In addition to being deep, at the high-end the talent is extremely highly touted with Connor McDavid and Jack Eichel.
“They’re both generational players. I’ve seen Jack play at BU. I’ve seen Connor McDavid play before, going into this tournament. Both players really accounted for themselves well against older, tougher competition. And that’s really a good measure.”
MacTavish was recently at the World Junior Hockey Championships when both 17-year-olds McDavid and Eichel were among their respective teams' best players in a tournament normally dominated by 19 year olds.
“It’ll probably be the last time we have an opportunity to see both those players competing on the same ice surface. Both players, any team would be ecstatic to get. There were many, many good players that were in that tournament as well. Lawson Crouse is another guy for Canada that did very well. Noah Hanifin’s gotten a lot of notoriety at Boston College. Pavel Zacha, Czech-born player who plays for Sarnia, Mitch Marner in London. There are a lot of high-end players in the draft.
“From what I’ve been told by Stu MacGregor and Bob Green it’s a very deep draft.”
Today, Oilers general manager Craig MacTavish confirmed the rumours swirling around that Bob Green has been promoted to the position of Director of Player Personnel for the club.
“These are things that normally are done internally but there’s been quite a bit of information that Bob Green has taken over as Director of Player Personnel for the Edmonton Oilers. He’s going to oversee all aspects of our scouting department,” MacTavish began.
“This is really a confirmation of some of the rumours that have been out there. When I go to the rink and run into scouts of other teams who are asking me about this, I felt it was time to reveal some of this information. Other than that, it’s really our policy and my policy to keep these changes as internal as we can. But this is an effort to really fortify the horse power of our amateur and pro scouting staff.”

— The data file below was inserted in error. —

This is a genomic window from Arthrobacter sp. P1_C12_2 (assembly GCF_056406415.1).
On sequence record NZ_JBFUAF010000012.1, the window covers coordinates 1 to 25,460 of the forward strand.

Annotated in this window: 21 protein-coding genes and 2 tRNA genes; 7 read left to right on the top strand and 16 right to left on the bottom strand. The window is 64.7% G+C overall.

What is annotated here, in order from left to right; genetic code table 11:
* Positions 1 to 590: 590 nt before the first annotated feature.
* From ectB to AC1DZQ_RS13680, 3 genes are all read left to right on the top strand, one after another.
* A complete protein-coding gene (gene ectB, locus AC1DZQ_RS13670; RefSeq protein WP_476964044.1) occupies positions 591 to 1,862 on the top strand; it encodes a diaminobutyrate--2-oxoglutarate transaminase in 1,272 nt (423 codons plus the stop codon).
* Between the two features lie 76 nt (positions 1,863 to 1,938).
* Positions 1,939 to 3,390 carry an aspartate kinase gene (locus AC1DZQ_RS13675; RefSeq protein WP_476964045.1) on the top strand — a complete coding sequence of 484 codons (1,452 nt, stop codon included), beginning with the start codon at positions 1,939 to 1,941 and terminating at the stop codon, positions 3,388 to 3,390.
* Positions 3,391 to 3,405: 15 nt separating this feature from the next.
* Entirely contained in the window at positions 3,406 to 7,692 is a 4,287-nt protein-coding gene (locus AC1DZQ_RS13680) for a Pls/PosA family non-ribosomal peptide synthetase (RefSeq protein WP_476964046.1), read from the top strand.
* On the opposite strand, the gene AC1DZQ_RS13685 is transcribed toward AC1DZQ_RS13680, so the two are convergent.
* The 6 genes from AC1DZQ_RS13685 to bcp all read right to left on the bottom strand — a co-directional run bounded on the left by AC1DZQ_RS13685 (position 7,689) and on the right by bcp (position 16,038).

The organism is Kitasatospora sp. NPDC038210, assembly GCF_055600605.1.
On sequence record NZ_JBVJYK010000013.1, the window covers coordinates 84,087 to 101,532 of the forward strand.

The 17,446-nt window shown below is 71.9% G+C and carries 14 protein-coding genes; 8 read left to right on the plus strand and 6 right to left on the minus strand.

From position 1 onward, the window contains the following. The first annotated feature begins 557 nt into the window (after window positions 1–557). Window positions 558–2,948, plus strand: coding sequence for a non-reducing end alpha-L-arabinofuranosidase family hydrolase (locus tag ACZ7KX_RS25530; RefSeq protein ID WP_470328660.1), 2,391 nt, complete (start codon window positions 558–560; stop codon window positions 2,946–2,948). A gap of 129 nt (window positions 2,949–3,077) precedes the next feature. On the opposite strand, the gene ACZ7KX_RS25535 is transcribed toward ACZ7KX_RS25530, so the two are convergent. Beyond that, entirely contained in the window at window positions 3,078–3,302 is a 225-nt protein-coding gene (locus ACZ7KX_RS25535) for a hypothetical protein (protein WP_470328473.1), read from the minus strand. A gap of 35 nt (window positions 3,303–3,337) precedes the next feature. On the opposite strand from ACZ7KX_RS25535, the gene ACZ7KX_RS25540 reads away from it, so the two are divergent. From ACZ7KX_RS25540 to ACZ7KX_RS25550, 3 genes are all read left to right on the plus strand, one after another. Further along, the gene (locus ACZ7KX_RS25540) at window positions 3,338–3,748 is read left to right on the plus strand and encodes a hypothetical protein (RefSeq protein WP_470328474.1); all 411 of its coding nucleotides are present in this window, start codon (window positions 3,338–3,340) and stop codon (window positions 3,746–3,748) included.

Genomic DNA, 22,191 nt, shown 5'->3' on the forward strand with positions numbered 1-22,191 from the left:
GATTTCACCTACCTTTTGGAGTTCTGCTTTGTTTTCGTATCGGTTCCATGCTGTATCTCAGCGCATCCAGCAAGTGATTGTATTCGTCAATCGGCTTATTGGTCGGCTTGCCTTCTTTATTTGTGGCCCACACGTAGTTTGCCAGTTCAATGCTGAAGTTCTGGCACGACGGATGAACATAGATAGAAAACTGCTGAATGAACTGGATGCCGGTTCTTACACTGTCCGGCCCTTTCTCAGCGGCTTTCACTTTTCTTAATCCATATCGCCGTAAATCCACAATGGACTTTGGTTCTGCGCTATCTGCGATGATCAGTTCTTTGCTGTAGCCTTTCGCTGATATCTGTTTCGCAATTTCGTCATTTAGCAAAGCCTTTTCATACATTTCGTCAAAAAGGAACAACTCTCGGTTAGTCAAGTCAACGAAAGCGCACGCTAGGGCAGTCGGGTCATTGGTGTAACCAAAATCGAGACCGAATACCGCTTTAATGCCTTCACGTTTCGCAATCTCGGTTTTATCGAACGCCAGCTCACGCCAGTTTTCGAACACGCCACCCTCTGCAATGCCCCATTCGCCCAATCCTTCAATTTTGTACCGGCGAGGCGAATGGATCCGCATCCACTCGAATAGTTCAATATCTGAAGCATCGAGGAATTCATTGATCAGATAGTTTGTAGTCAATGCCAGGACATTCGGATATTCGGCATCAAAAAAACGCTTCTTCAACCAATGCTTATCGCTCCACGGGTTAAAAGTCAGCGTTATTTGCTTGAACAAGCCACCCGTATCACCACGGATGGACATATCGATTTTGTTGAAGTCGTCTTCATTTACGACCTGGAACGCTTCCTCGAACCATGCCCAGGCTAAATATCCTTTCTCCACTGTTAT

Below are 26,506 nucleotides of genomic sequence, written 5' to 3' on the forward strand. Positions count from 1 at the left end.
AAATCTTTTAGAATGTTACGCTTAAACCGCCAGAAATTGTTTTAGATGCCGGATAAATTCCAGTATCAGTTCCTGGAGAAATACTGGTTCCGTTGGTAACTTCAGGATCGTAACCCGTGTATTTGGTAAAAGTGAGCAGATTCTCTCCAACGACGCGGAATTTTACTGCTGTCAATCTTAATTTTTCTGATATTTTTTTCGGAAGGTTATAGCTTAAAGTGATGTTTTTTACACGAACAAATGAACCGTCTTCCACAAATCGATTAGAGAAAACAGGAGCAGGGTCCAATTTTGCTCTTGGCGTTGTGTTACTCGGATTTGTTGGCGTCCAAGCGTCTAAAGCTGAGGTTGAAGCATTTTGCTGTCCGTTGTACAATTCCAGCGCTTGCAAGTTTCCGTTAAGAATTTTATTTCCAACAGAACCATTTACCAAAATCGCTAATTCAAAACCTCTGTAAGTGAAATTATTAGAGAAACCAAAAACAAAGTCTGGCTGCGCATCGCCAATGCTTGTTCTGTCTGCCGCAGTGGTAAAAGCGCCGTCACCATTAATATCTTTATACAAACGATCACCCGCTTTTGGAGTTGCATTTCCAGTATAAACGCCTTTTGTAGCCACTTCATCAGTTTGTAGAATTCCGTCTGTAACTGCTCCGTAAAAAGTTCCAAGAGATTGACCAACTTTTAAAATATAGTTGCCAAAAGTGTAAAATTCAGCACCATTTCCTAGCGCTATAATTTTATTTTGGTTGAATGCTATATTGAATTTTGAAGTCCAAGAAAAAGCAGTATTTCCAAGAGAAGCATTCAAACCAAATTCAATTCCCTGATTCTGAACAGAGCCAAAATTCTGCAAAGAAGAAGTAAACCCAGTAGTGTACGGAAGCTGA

Green has an impressive resume which includes building an Edmonton Oil Kings squad that made the WHL Finals three years in a row with two Memorial Cup appearances and one Memorial Cup victory.
“He’s been working in our organization now for a few years with the Oil Kings highly successfully, getting a lot of attention for building a Memorial Cup team. Then he took a full-time job with the Edmonton Oilers last year and has been on the job for just over a year now. We’ve been really impressed by the detail of his work. He knows how to build a team and is on side with our preference to get bigger, stronger and faster athletes.”
Heading into a very important draft for the Oilers with two first rounders, a high second-round pick and two third rounders in the deepest draft since 2003, MacTavish felt it was important to have someone in this role who works well within the group.
“He’s shown he can work with this group and do an excellent job. Those qualities were obvious to me and the rest of the management in the organization. Bob’s going to do a really good job for us in this capacity.”